‘Exhausted’ mud-caked beaver rescued from water treatment plant at last minute

A beaver was rescued after becoming trapped in a stormwater treatment facility in Florida.

Wildlife rescuers Brian Weinstein, from St Francis Wildlife Association, and volunteer Larry Folsom used a long catchpole to lift the 20lb disorientated animal to safety on Tuesday 26.

The animal welfare association said: "The beaver is exhausted after its ordeal but resting comfortably.

"It will be released in safe beaver habitat on Upper Lake Lafayette when it regains its strength and fur quality with the natural oils that provide water resistance."

The local fire department was called to the rescue, alongside animal control officers.

Once rescued, the beaver was transported to the St Francis Wildlife Association rehabilitation centre in Quincy, Florida.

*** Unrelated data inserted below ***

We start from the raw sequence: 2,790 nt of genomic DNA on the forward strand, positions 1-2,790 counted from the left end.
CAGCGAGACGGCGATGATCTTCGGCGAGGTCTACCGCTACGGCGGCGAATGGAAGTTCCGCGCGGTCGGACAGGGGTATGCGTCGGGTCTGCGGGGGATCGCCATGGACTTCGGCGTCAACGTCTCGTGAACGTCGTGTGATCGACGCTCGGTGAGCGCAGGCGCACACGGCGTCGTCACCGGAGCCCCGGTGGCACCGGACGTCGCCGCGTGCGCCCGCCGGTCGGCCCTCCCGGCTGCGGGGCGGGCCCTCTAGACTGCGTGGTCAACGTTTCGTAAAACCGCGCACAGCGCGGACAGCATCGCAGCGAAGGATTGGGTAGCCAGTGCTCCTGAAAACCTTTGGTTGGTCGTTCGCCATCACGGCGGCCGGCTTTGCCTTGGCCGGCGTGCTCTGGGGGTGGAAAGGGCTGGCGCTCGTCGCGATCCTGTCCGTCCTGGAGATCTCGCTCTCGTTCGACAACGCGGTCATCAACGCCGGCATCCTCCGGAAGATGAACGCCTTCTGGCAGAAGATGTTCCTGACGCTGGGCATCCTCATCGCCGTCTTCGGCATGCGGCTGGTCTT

The non-profit organisation cares for more than 3,000 injured, orphaned and sick native animals from northern Florida every year.

At the centre, the small adult beaver was examined and given a bath in washing up liquid to clean off the acidic pond water.

It was given eye drops and had its lacerations treated.

The news comes on the same day that scientists have finally cracked the mystery of why wombats produce cube-shaped poo.

The unusual waste matter starts life within the final 17 percent of the intestine – not when the animal squeezes it out as first thought.

And they reckon it's because wombats are talking with their poo.

Dr Scott Carver, one of the authors of the research paper, made the discovery accidentally when he dissected a wombat several years ago.

The doctor thinks the poo could be cube-shaped because of their desire to not want it to roll away.

He believes the animals don't want to roll it away because they communicate through their faeces.

The research was published in aptly-named scientific journal Soft Matter.

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